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PRI's Environmental News Magazine

Catalogue Avalanche

Air Date: Week of January 1, 1993

Commentator Janet Reynolds tells us how to put a stop to all those unwanted post-holiday catalogues.

Transcript

CURWOOD: As we emerge from the holiday season, commentator Janet Reynolds says she's glad for the convenience of shopping at home with catalogs, but she dreads what's next, now that she's on all those mailing lists.

REYNOLDS: First, let's get one thing straight -- I do not hate catalogs. I buy from them, I swap 'em, they're fixtures in all our bathrooms. But hey, even I have a threshold, and at thirty catalogs in just one recent week, I've reached it. And I'm just one member of one household. A call to Direct Marketing Association confirms my suspicions. Last year, 13.1 billion catalogs were mailed to Americans. See, these companies don't just send out four seasonal catalogs a year with maybe a couple of sale flyers in between. Many of these companies send out dozens of catalogs. Why? Because in the pseudo-science of Catalog 101, more catalogs mean more sales mean more profits. It also means they can sell or trade your name to other companies who then send you more catalogs.

Unfortunately, what's good for the corporate pocketbook isn't so great for the environment. Producing those catalogs consumes huge amounts of water and electricity and produces tons of sulfur dioxide and dioxin waste. Finally, there's the minor detail of catalogs' very long landfill life, or what happens when they're burned. The glossy paper they're printed on and the multi-color photographs that entice customers to cough up the cash make recycling them expensive. Most recycling centers don't do it, and when they do, most companies aren't particularly interested in decreasing their profits to pay for it.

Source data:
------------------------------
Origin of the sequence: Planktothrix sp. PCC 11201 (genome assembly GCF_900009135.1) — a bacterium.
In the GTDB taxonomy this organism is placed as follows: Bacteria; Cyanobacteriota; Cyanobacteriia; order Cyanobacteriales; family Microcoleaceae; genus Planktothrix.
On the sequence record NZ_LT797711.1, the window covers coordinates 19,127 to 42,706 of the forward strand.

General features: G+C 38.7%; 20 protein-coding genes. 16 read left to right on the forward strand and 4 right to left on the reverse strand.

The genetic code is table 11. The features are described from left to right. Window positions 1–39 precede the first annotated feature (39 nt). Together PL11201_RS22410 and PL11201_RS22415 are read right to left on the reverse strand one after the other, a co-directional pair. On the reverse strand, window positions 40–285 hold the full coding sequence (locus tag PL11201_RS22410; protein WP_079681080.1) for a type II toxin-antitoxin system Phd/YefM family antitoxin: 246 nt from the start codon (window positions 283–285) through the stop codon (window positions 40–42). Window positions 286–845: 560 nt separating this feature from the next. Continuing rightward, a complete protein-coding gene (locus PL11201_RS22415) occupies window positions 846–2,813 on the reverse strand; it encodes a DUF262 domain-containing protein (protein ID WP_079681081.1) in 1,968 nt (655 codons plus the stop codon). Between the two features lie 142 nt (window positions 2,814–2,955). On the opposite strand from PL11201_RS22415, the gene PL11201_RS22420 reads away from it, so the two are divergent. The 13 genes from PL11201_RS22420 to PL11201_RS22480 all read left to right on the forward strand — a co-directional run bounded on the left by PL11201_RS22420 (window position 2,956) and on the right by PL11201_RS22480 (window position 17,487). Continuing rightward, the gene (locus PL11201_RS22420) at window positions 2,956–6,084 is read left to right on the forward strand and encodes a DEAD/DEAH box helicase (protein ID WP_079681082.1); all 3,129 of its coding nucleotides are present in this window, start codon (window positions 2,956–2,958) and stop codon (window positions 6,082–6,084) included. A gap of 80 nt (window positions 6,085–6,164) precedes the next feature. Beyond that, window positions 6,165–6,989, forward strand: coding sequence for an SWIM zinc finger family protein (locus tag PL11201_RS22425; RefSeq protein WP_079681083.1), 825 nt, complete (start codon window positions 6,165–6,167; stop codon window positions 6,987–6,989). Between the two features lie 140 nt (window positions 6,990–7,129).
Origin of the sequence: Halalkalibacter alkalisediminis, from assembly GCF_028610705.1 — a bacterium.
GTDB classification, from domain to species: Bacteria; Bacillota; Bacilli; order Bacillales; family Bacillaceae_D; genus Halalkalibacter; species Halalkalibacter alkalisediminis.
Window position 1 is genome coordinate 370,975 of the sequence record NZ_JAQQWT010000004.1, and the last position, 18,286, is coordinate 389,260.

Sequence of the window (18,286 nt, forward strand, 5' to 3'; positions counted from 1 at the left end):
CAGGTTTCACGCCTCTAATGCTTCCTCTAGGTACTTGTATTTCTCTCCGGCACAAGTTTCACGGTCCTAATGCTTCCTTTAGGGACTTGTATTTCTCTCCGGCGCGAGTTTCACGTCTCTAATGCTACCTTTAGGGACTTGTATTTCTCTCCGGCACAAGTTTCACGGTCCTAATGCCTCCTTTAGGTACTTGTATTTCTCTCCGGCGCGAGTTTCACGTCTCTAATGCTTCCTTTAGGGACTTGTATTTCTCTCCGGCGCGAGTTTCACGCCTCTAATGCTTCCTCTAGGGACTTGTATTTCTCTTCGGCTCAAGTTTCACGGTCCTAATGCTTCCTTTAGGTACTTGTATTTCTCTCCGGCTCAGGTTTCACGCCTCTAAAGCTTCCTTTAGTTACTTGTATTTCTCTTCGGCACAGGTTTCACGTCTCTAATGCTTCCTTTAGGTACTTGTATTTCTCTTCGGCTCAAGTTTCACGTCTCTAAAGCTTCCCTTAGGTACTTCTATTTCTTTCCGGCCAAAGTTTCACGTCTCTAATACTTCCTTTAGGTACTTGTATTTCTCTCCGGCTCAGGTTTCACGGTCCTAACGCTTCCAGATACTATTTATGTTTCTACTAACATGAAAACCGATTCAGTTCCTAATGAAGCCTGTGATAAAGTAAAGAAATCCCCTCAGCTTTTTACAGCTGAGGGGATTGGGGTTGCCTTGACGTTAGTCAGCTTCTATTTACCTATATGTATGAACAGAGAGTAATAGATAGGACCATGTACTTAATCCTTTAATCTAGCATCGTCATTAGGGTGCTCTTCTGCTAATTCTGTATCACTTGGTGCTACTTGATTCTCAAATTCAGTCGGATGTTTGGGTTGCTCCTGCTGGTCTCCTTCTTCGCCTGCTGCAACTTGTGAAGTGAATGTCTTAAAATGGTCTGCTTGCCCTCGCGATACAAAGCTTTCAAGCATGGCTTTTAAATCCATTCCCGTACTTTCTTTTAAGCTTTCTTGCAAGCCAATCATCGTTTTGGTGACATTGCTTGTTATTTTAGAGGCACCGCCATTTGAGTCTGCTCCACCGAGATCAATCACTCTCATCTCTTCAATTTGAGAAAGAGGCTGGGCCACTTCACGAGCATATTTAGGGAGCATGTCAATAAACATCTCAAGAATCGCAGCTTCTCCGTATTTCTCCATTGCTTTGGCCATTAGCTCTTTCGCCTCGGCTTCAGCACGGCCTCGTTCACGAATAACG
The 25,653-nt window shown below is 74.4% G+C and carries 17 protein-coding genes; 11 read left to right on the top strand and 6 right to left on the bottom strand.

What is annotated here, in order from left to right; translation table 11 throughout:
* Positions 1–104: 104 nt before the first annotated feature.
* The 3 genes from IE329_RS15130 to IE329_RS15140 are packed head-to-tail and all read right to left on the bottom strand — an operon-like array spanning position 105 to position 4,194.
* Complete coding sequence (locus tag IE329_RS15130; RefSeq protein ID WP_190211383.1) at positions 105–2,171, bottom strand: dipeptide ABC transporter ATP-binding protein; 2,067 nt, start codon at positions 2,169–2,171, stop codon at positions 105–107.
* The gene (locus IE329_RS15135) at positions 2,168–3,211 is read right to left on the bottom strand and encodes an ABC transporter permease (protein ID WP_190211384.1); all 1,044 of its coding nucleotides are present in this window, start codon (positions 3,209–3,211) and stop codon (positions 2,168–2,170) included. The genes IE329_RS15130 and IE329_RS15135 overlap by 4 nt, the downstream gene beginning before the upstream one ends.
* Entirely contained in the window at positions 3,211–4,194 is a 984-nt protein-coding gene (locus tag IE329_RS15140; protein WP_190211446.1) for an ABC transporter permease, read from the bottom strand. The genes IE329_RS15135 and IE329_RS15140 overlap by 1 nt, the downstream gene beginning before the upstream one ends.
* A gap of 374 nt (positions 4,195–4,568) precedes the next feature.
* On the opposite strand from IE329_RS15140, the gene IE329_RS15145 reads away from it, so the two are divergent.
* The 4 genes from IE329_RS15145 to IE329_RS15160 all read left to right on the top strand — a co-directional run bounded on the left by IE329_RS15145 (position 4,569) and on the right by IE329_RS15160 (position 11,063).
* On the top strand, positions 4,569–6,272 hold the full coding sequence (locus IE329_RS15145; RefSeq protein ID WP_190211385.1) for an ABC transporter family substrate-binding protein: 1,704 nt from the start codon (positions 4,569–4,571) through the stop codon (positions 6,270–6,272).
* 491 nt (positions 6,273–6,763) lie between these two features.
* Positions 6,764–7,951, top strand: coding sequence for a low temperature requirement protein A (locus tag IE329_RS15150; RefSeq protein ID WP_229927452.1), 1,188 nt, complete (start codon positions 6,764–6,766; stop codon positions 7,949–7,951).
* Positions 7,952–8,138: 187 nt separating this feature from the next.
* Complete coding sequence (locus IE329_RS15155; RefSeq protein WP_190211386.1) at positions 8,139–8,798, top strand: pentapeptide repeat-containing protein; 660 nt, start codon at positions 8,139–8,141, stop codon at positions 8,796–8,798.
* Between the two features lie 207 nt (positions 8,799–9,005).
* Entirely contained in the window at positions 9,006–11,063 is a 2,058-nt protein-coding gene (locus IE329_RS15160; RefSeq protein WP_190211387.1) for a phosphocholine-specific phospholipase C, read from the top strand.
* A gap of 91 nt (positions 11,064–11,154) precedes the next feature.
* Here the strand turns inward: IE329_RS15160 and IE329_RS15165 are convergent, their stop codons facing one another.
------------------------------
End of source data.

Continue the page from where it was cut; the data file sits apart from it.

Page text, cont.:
Not surprisingly, company spokespeople prefer to emphasize the positive sides of armchair shopping. Fewer gallons of gas, less foreign oil, fewer tons of car exhaust in the air. Besides, what's a few catalogs compared to storing toxic waste or holes in the ozone layer? Good point, but working under the theory that every little bit helps, there are changes that can and should be made. Right now catalog companies get all sorts of perks: discount bulk mail rates, few -- if any -- sales tax obligations, and no financial stake in getting rid of discards. It's time, then, for some laws requiring catalog companies to use recycled paper and to help finance catalog collection and recycling. In the meantime, we consumers can take some steps.

Most companies will take you off the regular mailing list and send you only certain catalogs if you ask them. They'll also remove your name from the list they rent or trade with other companies. You can also register with the Direct Mail Association's Mail Preference Service and have your name removed from lists sent to subscribers for five years. Call your local library for the address.

Finally, if you're the activist sort you can also write the company and say something like, "Hey! What's wrong with you guys? Why don't you use recycled paper?" Remember, money talks. If companies are convinced recycled paper won't translate into fewer sales of hunting boots or slinky negligees, they just might change their paper stock.

CURWOOD: Janet Reynolds is a freelance writer and a commentator for Living on Earth.
She comes to us from Connecticut Public Radio.

 

 

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